When Chicago Med returns to NBC Thursday night at 9/8c, time continues marching on for the staff who’s matured and grown closer through the numerous trials and tribulations of season 1. But for nurse April Sexton, played by Yaya DaCosta, the battle is just beginning.
At the conclusion of season 1, April was hit with a double whammy of news, good and bad. The good news is Tate (Deron J. Powell) loves her and asks her to marry him. The bad news is, the next day she finds out she’s diagnosed with tuberculosis after she falls out in the E.R.
Is April going to survive long enough to march down the aisle? Does she even want to made the leap? BSO caught up with DaCosta to get the scoop on season two of Chicago Med and find out how difficult it really is to make those E.R. scenes look so realistic.
BSO: It was kinda precarious there for April at the end of the last season. Falling out in the E.R. and turning up with tuberculosis, people trying to marry her, brother problems …
YD: Yeah, April is having some good problems and some bad problems.
BSO: With so much happening at once, where does season begin?
YD: We pick up season 2 pretty much where left off. Just a few weeks have passed and April is having a hard time dealing with the diagnosis of this disease since she had no idea where it came from and she wasn’t experiencing any symptoms. Luckily it’s still in a dormant phase, so she’s able to continue working.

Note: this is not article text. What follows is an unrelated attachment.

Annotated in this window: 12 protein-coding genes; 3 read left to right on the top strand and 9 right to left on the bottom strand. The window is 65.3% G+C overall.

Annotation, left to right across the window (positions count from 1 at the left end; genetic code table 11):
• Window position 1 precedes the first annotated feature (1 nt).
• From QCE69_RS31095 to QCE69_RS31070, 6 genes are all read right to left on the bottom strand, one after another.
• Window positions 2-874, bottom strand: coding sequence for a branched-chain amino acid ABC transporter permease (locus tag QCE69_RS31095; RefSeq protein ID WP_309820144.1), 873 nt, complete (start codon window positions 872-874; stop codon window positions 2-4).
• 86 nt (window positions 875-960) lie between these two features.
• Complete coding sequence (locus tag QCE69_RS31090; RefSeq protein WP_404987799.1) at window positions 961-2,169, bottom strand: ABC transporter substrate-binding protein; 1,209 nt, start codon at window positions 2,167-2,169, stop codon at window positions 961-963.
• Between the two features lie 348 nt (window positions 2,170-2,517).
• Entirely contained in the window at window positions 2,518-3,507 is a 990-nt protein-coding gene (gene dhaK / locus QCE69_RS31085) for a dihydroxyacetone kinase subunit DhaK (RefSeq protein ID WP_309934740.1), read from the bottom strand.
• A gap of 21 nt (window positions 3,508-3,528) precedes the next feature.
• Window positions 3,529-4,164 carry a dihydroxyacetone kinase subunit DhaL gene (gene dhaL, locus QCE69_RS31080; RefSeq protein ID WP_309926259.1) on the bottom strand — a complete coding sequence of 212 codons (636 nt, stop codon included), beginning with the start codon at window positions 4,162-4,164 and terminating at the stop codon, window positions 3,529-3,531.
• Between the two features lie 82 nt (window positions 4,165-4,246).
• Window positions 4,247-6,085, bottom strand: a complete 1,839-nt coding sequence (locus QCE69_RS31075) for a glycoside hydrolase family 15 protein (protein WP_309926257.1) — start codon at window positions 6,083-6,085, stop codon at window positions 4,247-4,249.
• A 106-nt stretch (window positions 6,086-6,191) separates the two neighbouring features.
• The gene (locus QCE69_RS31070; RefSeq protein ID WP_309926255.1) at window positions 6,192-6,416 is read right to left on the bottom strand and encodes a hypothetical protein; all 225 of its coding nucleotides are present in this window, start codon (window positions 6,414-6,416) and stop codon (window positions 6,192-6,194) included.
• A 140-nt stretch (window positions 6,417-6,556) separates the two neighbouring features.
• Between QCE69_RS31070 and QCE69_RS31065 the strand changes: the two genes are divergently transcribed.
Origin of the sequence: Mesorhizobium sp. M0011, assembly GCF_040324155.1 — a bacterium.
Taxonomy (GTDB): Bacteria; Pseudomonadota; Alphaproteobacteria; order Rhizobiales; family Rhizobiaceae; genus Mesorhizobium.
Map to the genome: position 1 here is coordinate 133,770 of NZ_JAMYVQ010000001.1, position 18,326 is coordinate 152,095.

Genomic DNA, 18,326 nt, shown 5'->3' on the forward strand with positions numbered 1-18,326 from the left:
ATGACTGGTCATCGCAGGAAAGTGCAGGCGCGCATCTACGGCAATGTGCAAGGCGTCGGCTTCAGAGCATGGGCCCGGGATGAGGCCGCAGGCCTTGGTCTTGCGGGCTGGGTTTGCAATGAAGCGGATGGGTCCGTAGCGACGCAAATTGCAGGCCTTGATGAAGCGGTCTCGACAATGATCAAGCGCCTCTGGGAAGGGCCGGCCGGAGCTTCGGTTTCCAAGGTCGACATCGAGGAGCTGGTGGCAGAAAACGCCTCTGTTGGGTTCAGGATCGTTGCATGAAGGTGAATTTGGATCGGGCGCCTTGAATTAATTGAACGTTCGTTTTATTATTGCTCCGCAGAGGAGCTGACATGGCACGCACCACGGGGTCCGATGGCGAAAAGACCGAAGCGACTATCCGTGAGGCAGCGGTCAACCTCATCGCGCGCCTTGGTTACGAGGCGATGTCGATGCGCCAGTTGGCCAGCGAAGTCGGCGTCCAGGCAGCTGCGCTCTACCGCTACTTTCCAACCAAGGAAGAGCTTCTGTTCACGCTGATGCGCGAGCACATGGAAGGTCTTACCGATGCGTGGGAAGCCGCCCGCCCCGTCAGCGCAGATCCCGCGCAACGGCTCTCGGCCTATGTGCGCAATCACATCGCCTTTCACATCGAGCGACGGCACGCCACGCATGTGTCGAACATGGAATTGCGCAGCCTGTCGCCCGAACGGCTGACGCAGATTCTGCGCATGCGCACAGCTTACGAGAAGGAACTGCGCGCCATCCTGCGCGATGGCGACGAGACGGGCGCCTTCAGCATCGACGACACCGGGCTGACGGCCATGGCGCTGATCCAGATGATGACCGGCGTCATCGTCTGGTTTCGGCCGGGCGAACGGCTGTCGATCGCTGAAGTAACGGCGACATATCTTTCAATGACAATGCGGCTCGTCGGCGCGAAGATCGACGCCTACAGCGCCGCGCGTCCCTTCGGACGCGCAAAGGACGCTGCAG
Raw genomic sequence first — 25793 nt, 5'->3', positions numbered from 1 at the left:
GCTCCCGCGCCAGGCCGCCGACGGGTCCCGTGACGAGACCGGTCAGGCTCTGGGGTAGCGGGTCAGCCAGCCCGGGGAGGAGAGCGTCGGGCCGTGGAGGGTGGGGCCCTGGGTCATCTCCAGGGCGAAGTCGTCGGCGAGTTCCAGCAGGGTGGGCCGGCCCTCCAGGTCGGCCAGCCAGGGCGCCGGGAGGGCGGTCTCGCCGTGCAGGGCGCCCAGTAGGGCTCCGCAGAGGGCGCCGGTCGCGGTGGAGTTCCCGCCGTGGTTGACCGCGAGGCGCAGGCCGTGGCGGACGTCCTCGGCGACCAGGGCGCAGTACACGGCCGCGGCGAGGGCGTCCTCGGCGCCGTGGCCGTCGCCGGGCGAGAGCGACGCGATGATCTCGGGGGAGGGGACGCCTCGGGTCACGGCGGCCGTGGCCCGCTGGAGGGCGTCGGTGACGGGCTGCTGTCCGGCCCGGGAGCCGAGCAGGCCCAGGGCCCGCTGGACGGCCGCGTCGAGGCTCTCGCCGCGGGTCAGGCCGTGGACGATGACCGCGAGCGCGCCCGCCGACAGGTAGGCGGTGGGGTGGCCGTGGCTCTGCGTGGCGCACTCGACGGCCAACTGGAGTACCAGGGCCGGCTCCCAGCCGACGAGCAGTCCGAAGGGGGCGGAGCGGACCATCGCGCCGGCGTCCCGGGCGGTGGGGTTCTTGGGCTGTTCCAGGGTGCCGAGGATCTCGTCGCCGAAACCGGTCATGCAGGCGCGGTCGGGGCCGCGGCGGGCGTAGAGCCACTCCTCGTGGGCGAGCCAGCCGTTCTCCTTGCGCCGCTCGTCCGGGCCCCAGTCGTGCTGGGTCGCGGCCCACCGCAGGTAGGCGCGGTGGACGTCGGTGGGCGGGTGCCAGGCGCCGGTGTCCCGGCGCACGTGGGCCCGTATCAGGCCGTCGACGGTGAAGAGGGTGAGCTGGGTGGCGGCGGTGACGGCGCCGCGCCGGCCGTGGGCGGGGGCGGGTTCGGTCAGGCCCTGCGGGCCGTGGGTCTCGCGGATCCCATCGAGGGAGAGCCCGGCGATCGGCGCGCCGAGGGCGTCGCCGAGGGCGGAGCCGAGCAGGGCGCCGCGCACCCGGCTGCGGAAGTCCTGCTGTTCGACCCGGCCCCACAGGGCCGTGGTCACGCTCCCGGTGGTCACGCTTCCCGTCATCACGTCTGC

BSO: Although it’s dormant it’s fairly certain treating it will effect her day-to-day life at the hospital I’d imagine.
YD: Well so far it’s not contagious but she has to be on a really serious treatment plan to get back to good health. The major effect is the distance she’s taking from her lover. Tate’s a nice guy but the proposal is kinda rushed. Then, before she could really process his proposal, the next day she was hit with this health issue. He’s been respectful giving her the space she needs and still coming around and being supportive but she’s distant, she’s kinda paranoid, and she doesn’t wanna get anybody else infected.
Coming up, you’ll get a chance to see the impact this whole experience has on her. She does a lot of growing up and comes into her womanhood. Plus she becomes even more focused on her profession. It’s an outlet to get away from her personal issues.
Flip the page to continue to part 2.